I reduced CD pipeline from 43 minutes to 11 minutes, using parallel steps

I work on a large collection of sites for a university.

It’s a single codebase, shared onto 9 sites.  This is done via Bitbucket Pipelines.

For years each site has it’s own step in the pipeline CD script to copy the files to the server.  These steps were run sequentially, one after the other.

I’ve just changes these 9 steps to run in parallel.

Typical times were 43 minutes to deploy, but now it’s 11 minutes.

This will make a big difference, as when checking results on a site at the end of the list, I had to wait a long time.

Eero connection dropout with Virgin Media

I moved to a new house, taking my existing Eero setup, and experience connection dropouts.

I had Virgin Broadband and the old house, and the new house, and assumed I would be just plug and play.

I tried setting the Eero system in bridge mode, which didn’t solve the problem entirely, but did help.

The solution in the end was to set the Eero system to use the Manual IP setting, so that’s its IP range was 10.0.0.x.

This left the Virgin router to use the 192.168.0.x range.

I think the problem was IP address collison.

This also left me able to connect directly to the Virgin router Wifi if I need too (for high speed downloads), as the Eero didn’t give the full speed of the Virgin Router.

Fix LightSpeed Cache + WooCommerce Caching Issues

If have any issues with LightSpeed Cache incorrectly caching WooCommerce data try this fix.

Go to LightSpeed Cache > Cache > Excludes tab

Under Do Not Cache Cookies, add:


Save this, then clear all caches.

This solved a problem for me where the same product was being added twice, but with different attributes, and LightSpeed cache considered them the same product (making the quantity 2) rather than dealing with them as separate product lines.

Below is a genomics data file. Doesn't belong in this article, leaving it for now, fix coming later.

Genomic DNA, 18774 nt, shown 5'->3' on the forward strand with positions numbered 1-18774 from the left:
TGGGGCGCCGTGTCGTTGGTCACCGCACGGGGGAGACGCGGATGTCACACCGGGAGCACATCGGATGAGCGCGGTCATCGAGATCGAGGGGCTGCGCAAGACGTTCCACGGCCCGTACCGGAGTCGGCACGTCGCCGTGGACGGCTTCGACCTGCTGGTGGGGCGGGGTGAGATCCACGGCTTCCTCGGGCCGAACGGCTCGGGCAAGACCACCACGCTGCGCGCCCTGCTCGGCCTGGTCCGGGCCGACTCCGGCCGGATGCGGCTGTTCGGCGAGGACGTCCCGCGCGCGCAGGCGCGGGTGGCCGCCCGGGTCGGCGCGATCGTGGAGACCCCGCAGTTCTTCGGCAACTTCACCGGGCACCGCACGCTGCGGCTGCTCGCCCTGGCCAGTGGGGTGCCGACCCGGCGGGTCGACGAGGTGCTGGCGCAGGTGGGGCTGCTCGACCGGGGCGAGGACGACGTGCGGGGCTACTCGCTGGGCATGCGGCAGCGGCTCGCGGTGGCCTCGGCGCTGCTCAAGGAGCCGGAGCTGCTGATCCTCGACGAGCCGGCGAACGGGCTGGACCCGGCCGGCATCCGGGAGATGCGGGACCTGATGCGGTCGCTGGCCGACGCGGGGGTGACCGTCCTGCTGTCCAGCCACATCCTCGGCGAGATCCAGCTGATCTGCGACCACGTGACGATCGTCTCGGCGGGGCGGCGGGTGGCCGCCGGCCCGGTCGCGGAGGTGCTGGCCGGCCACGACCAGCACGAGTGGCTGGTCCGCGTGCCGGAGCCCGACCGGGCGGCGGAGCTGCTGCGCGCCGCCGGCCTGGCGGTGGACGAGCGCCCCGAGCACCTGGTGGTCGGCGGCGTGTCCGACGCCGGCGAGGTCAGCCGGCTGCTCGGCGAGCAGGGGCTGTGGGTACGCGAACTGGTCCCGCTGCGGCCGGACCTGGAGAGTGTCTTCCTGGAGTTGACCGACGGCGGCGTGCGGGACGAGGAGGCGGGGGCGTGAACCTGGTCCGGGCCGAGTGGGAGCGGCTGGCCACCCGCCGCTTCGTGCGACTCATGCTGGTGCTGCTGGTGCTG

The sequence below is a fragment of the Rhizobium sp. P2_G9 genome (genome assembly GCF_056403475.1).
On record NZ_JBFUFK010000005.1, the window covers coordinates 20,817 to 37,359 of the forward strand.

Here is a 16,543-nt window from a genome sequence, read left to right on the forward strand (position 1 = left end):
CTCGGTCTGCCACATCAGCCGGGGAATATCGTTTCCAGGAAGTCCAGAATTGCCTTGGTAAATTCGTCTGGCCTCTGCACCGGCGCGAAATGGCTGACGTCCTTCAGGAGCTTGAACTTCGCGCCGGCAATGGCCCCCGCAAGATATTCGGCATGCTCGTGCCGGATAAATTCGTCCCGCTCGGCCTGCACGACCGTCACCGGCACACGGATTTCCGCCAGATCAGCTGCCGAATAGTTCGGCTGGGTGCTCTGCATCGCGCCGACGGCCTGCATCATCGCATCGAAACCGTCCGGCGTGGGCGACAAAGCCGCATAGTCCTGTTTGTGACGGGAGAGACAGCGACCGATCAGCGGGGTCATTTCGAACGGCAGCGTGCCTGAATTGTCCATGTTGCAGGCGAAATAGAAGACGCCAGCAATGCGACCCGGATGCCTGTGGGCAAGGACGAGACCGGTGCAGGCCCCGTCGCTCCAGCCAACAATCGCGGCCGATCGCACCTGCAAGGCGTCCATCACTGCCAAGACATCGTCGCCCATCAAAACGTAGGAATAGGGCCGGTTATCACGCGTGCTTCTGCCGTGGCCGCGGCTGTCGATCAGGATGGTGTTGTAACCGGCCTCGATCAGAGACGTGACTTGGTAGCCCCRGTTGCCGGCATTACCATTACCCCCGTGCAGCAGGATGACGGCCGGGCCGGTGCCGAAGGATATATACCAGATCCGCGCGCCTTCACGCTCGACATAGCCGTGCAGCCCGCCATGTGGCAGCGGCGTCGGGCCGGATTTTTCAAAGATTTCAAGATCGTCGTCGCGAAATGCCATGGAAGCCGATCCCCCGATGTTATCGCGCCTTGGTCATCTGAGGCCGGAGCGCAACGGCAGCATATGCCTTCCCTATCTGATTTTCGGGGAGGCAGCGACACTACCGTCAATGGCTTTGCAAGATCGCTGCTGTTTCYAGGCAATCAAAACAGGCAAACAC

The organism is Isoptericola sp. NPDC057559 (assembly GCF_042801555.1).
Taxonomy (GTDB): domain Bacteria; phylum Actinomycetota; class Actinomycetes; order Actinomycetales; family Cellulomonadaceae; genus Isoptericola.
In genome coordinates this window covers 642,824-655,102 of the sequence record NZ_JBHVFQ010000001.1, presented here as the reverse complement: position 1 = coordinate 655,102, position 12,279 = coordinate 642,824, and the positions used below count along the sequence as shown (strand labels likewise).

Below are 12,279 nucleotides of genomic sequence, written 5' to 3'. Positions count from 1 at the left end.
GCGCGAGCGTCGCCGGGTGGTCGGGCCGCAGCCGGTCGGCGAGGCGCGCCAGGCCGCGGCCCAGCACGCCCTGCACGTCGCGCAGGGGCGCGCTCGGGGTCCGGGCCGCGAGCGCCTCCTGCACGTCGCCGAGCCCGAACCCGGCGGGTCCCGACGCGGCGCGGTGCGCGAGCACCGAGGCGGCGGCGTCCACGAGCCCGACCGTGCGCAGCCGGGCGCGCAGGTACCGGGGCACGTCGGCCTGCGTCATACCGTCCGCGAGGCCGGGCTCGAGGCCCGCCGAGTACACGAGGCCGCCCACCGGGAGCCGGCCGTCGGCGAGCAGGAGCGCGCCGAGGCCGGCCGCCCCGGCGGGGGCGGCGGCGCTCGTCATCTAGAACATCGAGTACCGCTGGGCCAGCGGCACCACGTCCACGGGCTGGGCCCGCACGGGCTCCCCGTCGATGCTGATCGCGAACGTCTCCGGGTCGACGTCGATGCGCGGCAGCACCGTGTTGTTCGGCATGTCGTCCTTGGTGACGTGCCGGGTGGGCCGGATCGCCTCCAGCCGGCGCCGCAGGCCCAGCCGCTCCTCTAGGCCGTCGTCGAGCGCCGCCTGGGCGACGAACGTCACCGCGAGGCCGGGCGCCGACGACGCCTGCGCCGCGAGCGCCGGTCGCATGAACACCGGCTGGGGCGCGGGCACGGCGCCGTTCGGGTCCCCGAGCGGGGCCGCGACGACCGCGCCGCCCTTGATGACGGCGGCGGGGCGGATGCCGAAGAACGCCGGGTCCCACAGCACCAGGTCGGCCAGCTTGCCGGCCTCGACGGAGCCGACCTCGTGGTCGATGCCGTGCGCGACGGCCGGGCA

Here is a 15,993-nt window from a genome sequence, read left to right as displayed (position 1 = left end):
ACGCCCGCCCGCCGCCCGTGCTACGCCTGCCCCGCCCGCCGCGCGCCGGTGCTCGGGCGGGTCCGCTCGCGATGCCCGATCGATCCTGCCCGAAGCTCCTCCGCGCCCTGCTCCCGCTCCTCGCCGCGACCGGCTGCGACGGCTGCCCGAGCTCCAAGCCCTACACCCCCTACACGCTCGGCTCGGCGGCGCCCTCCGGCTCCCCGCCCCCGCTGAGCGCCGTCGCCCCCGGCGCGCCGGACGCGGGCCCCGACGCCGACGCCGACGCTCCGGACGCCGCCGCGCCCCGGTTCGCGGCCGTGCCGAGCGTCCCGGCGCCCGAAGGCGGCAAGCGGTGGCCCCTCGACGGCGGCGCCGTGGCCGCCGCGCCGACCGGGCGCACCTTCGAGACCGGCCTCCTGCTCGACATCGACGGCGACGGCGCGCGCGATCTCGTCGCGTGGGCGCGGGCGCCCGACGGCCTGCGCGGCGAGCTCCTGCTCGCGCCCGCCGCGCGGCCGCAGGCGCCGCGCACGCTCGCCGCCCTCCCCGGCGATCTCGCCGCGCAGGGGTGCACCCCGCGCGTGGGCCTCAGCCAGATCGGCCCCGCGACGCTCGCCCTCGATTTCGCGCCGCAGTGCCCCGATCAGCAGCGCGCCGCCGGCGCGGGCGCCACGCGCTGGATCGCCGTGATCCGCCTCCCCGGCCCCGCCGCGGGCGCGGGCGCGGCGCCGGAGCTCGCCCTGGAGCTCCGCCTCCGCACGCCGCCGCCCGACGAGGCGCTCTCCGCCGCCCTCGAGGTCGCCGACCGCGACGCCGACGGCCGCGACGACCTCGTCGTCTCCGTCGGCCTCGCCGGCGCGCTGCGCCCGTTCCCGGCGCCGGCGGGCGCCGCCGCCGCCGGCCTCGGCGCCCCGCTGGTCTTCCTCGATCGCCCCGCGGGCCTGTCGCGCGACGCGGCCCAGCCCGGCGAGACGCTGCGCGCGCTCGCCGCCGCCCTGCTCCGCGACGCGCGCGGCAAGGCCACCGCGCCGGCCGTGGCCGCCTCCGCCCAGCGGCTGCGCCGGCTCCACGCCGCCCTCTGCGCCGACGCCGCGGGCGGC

WP Engine Redirect Rules

Since WP Engine deprecated .htaccess support we need to use different methods to redirect old URLs.

They offer a good redirect rule system.

Here’s an solution to redirect the following structure


to this new structure







WordPress: How to get the post count for a term and post type

The WordPress function get_term returns the count for the number of posts in the term, but this is for all post types.  You need a custom function to count the number of posts in a term for a specific post_type.

* Returns the number of posts for a term in a taxonomy, for a post type
* @param string $post_type
* @param string $taxonomy
* @return int count
function get_post_count_for_term_and_post_type( $term_id, $taxonomy, $post_type ) {

  // Build the args
  $args = array(
    'post_type' => $post_type,
    'posts_per_page' => -1,
    'tax_query' => array(
        'taxonomy' => $taxonomy,
        'field' => 'id',
        'terms' => $term_id,

  // Get the posts
  $posts = get_posts( $args );

  // Return the count
  return count($posts);





Moving from a 2017 iMac 5K (and MBP) and a 2021 MacBook Pro M1 Pro

I’m excited by the new 2021 MacBook Pro computers.  They are a great evolution from the 2020 models, and the performance and battery gains from the Intel machines are impossible to ignore.

I’m planning to replace an iMac and MacBook Pro with a new M1 MacBook Pro.

My iMac